Assessment of Water Temperatures and Substrate Composition in relation to Atlantic Salmon (Salmo salar) Production in the River Kvina, Norway
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- Master's theses (INA)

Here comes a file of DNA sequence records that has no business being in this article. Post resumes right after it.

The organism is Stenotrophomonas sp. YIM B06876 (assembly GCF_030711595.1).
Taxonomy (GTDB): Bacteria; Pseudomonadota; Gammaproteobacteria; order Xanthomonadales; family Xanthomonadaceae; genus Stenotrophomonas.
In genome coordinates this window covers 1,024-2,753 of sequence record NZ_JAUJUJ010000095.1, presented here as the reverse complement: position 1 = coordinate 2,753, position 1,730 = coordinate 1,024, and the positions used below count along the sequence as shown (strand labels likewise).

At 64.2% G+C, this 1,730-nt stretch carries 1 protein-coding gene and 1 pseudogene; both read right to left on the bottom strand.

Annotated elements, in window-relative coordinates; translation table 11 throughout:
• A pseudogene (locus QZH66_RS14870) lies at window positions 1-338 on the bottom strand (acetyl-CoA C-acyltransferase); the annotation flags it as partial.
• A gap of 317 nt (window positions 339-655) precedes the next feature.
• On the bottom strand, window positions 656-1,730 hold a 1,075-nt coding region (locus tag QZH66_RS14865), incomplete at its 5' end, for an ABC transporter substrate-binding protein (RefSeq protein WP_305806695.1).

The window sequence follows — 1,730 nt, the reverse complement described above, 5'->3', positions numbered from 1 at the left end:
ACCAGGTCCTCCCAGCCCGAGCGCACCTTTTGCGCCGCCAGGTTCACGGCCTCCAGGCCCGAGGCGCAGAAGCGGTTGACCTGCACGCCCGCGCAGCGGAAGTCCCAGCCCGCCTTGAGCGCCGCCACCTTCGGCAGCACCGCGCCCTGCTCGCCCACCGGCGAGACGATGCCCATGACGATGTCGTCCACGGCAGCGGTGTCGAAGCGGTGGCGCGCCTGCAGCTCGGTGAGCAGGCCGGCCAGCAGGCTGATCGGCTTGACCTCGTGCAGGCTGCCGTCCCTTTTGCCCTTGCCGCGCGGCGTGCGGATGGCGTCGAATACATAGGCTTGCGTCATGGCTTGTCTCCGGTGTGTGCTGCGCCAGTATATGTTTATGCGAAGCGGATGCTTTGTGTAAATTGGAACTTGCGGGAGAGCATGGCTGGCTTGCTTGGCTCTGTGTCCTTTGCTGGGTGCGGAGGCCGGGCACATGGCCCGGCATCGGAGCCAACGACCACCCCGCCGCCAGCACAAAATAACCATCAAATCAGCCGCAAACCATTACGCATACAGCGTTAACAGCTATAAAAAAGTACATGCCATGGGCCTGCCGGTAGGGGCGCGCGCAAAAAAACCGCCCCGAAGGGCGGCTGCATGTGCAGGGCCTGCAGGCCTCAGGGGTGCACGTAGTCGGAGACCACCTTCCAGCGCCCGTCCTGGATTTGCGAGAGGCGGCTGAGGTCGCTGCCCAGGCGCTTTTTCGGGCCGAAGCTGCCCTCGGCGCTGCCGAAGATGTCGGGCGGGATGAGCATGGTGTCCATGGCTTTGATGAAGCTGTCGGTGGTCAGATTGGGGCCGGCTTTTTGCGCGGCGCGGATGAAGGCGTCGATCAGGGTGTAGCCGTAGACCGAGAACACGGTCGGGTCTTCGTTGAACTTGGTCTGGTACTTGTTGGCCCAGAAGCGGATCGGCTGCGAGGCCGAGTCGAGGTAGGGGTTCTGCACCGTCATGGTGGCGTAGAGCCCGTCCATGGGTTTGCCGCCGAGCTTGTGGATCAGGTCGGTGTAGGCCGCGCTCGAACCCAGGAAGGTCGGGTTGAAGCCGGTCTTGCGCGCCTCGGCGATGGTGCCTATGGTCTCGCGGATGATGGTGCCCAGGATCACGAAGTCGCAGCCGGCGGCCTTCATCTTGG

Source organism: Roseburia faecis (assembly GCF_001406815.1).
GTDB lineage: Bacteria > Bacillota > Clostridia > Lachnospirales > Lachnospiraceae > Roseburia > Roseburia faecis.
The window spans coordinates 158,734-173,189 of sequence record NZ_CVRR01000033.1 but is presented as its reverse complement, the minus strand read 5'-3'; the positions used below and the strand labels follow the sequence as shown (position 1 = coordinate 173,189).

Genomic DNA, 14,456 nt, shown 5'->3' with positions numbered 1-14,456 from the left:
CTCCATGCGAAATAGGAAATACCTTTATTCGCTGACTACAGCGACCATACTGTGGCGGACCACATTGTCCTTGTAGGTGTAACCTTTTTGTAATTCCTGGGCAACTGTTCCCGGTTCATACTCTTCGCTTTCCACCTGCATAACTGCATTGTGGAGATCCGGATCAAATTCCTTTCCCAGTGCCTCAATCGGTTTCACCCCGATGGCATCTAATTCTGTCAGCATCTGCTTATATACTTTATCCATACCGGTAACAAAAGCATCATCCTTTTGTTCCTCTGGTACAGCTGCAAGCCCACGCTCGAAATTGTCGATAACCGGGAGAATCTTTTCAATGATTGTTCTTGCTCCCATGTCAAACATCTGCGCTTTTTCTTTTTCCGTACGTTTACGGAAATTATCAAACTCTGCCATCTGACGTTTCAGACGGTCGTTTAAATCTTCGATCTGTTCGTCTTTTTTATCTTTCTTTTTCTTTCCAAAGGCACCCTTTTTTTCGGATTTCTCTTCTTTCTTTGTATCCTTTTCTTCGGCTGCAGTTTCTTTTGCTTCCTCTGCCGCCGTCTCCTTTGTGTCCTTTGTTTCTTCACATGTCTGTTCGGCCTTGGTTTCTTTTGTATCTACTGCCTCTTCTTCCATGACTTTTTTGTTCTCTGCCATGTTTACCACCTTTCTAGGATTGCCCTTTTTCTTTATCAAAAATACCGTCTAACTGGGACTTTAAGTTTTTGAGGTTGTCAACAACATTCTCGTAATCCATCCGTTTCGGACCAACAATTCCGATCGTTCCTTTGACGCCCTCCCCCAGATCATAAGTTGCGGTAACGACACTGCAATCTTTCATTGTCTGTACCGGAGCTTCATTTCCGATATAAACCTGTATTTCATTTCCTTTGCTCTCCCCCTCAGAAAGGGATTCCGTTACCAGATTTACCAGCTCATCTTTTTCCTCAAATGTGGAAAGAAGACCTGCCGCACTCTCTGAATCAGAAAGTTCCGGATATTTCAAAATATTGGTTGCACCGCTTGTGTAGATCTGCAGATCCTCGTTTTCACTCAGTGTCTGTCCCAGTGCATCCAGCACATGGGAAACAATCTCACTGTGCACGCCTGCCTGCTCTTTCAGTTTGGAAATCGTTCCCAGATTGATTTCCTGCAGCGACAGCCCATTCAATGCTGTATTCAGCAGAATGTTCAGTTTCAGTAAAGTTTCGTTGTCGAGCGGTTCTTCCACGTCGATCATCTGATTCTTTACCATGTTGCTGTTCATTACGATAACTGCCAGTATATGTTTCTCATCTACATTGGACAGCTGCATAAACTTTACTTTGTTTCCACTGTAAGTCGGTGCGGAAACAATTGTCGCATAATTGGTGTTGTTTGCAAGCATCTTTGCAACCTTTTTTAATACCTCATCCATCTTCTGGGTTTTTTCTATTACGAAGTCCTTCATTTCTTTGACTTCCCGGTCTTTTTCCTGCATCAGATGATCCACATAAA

Kvina is a heavily modified river that has faced many alterations of great magnitude caused by anthropogenic activity. Parts of the Kvina watercourse have been transferred to the Sira watercourse, contributing to the reduction in discharge from approximately 63 m³/sec to 19 m³/sec. In addition, upstream of the salmon bearing stretch the river water is stored in a reservoir, allowing the power company Sira-Kvina to regulate the river discharge through the year. In the early 1990s the original Atlantic salmon (Salmo salar) population became extinct as a result of acidification. After initiating liming of the river the salmon repopulated the river once again. Input of sand from the Knaben molybdenum mines has also contributed to degradation of the river. The reduced discharge has caused a great quantity of fines to accumulate on the riverbed, reducing the amount of shelter and functional spawning gravel in the river. Numerous assessments and management measures have been carried out as a means to restore the salmon population to the historical level of around 36,000 smolts, which is approximately 20,000 more than today numbers. This study was carried out in order to map some of the spatial and temporal environmental variation in Kvina throughout the summer. An assessment was carried out to investigate the functionality of the spawning areas, in terms of substrate composition and quality. Water temperature was measured in different sections of the river stretch through the summer in order to identify which weather conditions and velocities are challenge the salmon’s probability of survival. The 2013 summer was very warm, leading to periods in July of water temperatures disadvantageous to salmon, especially during low discharge. The spatial differences became far more pronounced during July than in June or August, with large variability even within delimited parts of the river. The temperature fluctuations between day and night were in some places very large, especially in shallow areas and pools. During the warmest periods these fluctuations were of around 10-15 °C at some locations, with the highest temperature registered being 32.6 °C while the lowest was 12.1 ° C. Sections of the river of greater depth or velocity did not become as warm, potentially functioning as refuges during the warmest periods, highlighting the importance of habitat variation. There seemed to be an increasing temperature trend from north to south, which may have been a contributing factor to the observed decreased length of 0+ down the river stretch. The substrate samples were evident of large influence of fine material in the spawning gravel, potentially reducing the oxygen supply to the eggs and promoting a selection for small eggs. There were large variations in substrate quality within each of the three stations assessed, but still a general declining trend in the downstream direction. In this study the potential impacts of high summer temperatures and low discharge have been recognized as an important bottleneck, even though the minimum summer discharge of 3.7 m³/sec is higher than the minimum winter discharge of 1.3 m³/sec. By increasing the minimum discharge to 5-6 m³/sec in both summer and winter by installing a water bank for example, the highest peaks in temperature during the summer would most likely be reduced. In addition it may, to some extent, prevent fines from clogging and degrading habitats. Maintenance and improvement of habitat for young salmon is also essential in order to maximize smolt production.